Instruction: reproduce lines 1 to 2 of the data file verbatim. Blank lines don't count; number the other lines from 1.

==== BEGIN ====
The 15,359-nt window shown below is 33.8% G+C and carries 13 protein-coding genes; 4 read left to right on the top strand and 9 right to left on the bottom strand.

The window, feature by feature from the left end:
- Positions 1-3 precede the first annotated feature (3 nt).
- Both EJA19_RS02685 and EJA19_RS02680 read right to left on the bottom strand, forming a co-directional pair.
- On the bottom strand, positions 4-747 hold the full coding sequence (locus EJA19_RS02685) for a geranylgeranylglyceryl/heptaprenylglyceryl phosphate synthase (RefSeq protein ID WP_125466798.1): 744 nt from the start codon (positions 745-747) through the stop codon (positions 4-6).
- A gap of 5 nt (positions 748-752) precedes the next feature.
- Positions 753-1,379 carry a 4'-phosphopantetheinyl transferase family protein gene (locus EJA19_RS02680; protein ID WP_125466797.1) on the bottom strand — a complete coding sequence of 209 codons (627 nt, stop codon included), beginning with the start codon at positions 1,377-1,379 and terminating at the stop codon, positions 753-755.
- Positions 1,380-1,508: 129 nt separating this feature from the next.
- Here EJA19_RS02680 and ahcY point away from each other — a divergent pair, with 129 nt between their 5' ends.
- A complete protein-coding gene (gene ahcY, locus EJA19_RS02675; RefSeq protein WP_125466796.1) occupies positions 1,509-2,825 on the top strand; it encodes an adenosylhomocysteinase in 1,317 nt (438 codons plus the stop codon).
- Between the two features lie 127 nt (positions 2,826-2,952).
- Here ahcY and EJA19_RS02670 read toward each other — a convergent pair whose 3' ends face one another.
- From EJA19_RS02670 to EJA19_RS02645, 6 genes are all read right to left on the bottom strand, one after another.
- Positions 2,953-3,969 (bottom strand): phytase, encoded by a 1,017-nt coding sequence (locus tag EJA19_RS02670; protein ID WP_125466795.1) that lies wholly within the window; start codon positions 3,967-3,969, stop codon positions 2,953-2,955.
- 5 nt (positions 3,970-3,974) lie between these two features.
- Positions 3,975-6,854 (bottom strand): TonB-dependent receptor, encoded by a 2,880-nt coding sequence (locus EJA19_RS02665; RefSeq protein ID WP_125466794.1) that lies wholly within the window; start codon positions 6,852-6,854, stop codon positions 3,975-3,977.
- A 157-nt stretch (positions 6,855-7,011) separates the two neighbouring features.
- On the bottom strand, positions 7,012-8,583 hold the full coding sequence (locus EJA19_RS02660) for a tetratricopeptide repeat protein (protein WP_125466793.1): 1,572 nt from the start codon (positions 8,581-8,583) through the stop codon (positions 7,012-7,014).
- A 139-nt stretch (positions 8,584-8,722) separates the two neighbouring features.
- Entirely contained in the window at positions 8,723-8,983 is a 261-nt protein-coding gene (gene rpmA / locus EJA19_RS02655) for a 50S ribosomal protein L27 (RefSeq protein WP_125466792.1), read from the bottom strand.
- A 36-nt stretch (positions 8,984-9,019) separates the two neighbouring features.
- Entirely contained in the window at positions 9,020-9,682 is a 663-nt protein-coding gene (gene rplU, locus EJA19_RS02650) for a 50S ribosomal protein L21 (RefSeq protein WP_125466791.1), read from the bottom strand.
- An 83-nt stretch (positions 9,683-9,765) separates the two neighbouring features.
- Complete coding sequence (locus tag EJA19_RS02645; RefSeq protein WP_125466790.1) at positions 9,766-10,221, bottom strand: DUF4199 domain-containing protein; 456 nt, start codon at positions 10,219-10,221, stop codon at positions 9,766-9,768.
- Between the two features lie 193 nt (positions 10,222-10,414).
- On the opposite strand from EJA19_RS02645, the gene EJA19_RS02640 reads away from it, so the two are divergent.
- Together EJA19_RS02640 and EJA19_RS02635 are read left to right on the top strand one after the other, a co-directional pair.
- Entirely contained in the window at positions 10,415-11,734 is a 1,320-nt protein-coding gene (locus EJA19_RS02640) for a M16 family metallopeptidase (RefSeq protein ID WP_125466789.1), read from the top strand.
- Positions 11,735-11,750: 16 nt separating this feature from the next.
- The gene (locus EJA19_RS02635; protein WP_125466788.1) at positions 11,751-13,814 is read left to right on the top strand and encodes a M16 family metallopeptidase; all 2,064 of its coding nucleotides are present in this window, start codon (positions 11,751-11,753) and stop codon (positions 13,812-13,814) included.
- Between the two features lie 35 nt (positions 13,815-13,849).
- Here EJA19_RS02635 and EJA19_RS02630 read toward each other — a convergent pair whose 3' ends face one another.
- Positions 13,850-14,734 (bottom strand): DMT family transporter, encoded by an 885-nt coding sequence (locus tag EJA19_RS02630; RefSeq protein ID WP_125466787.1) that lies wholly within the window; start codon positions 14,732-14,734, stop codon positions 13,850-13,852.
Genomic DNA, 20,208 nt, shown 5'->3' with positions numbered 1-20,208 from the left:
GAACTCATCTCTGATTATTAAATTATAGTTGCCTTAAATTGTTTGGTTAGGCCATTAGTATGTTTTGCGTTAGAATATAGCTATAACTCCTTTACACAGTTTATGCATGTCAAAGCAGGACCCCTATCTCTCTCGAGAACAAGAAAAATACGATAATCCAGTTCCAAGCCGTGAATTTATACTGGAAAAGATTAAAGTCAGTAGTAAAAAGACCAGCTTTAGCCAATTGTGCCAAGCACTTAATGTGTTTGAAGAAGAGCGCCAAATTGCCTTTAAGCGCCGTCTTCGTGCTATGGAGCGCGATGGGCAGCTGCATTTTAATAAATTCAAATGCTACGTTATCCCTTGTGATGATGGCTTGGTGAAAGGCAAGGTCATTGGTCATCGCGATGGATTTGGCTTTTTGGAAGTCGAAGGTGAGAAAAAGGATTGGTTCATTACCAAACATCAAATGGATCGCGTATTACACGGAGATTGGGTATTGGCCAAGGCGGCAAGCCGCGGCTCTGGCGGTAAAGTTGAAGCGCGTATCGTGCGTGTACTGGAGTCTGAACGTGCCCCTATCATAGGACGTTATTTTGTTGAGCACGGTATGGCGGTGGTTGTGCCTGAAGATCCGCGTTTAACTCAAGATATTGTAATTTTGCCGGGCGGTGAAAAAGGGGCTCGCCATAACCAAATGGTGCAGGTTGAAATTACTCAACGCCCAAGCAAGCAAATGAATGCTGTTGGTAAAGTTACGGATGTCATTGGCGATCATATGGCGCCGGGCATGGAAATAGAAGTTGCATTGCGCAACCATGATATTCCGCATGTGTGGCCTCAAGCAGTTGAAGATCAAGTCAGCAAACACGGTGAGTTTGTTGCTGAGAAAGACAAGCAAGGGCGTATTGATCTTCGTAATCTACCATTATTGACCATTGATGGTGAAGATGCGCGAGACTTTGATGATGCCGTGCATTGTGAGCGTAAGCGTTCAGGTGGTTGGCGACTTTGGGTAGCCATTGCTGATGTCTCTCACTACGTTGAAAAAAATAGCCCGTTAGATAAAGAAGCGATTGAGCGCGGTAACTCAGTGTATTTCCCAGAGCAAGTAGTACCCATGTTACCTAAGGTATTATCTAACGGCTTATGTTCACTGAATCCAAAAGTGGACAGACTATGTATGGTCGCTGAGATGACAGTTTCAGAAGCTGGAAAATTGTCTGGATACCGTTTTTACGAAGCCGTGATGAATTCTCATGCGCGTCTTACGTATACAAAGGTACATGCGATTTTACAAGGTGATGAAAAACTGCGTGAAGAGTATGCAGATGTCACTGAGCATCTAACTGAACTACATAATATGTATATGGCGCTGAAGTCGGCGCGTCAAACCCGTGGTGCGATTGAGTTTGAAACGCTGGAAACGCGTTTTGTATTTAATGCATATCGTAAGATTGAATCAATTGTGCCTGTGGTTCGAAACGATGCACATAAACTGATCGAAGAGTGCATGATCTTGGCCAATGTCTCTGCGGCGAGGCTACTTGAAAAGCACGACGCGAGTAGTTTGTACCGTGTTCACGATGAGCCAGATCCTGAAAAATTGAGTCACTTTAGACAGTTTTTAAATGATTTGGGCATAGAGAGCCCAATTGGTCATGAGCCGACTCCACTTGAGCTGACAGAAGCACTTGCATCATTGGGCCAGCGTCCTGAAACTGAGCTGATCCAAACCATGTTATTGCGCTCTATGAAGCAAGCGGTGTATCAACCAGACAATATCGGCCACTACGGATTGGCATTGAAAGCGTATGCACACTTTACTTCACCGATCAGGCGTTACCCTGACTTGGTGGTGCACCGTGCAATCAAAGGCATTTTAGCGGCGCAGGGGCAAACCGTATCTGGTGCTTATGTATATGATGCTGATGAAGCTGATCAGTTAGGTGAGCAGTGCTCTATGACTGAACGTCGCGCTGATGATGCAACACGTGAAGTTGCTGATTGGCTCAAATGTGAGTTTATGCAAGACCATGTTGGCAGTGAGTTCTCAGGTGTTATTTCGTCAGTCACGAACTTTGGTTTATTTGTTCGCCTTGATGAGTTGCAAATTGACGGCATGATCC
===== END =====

The 15,359-nt window shown below is 33.8% G+C and carries 13 protein-coding genes; 4 read left to right on the top strand and 9 right to left on the bottom strand.

The window, feature by feature from the left end: